Forza Italia
The race leaders are far beyond these considerations. In both prototype and series, no-one leaves things to chance. In the prototypes, Frédéric Denis (Nautipark) lost ground to his competitors when he positioned himself on the southerly route. Behind him, Michele Zambelli (Illumia) chases, following him like a Genoese cuckoo. In second place for more than 2 miles, he probably dreams about a favorable route, taking the shortest line possible, and of taking the virtual lead in the race, if only for a few hours. In the series boats, Julien Pulvé (Novintiss) seems to be enjoying his leader’s easy chair. Has there been a small technical hitch for Ian Lipinski (Entreprises Innovantes) or perhaps a period of light calm, after nine days of sailing at full speed ? The Mini Transat îles de Guadeloupe likes to keep its secrets close. This is what also makes it all the richer when they reach land again.

Ranking 9th November at 6pm (TU+1)

Prototypes (Eurovia Cegelec Ranking)
1. Frédéric Denis – 800 – Nautipark at 791,6 milles from the finish
2. Michele Zambelli – 788 - Illumia at 8.8 milles
3. Luke Berry – 753 – Association Rêves at 16.3 milles
4. Ludovic Méchin – 667 – Microvitae at 17.4 milles
5. Clément Bouyssou – 802 – Le Bon Agent – Bougeons l’Immobilier at 30.9 milles

Séries (Ocean Bio-Actif Ranking)
1. Julien Pulvé – 880 - Novintiss at 940 milles from the finish
2. Ian Lipinski – 866 – Entreprises Innovantes at 10.5 milles
3. Tanguy Le Turquais – 835 – Terréal at 53,5 milles
4. Edouard Golbery – 514 – Les Enfants du Canal at 74 milles
5. Edwin Thibon – 721 – Cœur Fidèle at 91,5 milles


The Mini Transat - Îles de Guadeloupe 2015: For the 20th edition and for the second time, the Mini Transat Îles de Guadeloupe returns to its origins with a start from Douarnenez (France). The Breton harbor will see the fleet of 72 solo sailors will set off on the 19th of September to Lanzarote, where the Mini 6,50 will stop before the Atlantic stage start on 31st October. The Mini Transat - Îles de Guadeloupe 2015 solo sailors are expected to finish some three weeks later in Pointe-à-Pitre to a warm Caribbean welcome. The 2,700 nautical mile race from France to the Caribbean is the longest solo race for the smallest of boats. Each solo sailor will be tested to the limit on this unique adventure: a trans-Atlantic race in a small boat and confined space where you have just yourself to depend on.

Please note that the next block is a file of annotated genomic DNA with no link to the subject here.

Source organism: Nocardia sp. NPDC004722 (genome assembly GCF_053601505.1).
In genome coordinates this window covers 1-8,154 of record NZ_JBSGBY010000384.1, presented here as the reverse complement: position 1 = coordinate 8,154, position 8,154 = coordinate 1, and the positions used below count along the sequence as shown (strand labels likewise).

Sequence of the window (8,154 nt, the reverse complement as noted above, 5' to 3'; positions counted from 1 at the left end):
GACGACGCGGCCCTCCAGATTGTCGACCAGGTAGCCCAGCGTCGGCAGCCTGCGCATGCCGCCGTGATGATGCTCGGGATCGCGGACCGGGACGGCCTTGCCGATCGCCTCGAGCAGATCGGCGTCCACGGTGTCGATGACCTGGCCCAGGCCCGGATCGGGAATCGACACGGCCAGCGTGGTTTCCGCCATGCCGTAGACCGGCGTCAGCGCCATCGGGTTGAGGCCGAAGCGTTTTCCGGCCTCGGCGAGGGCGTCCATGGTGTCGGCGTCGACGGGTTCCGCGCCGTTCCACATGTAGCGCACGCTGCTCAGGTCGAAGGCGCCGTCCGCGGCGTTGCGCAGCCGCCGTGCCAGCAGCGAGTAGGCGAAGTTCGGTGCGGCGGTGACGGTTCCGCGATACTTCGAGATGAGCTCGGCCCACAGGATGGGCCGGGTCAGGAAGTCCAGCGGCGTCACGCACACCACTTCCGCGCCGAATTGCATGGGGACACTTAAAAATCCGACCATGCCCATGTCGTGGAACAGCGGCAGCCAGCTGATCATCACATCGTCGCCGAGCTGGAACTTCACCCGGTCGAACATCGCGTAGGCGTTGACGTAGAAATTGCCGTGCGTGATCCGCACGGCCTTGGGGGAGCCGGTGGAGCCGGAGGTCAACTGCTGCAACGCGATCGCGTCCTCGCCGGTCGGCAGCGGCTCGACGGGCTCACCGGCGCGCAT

The Race: 72 entries, 71 boats at the start in Douarnenez, 63 boats at the start in Lanzarote, 7 support boats

The Skippers: 68 men, 4 women, 52 rookies, 20 return competitors, 33 years average age, The youngest: 22 years old (Julien Hereu and Quentin Vlamynck), The oldest: 56 years old (Carlos Lizancos), 15 nationalities

The Course: 4021nm, 2 stopovers, 3 towns
Douarnenez - Lanzarote 1257nm
Lanzarote - Pointe-à-Pitre 2764nm

7th October 2015 - Prize Giving 1st Stage in Lanzarote
24th October 2015 - Prologue and Prize Giving (Lanzarote)
31st October 2015 - Start 2nd Stage: Lanzarote - Point-à-Pitre (Guadeloupe)
14th November 2015 - Estimated arrival time for the first boat at Point-à-Pitre




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Mini Transat 2015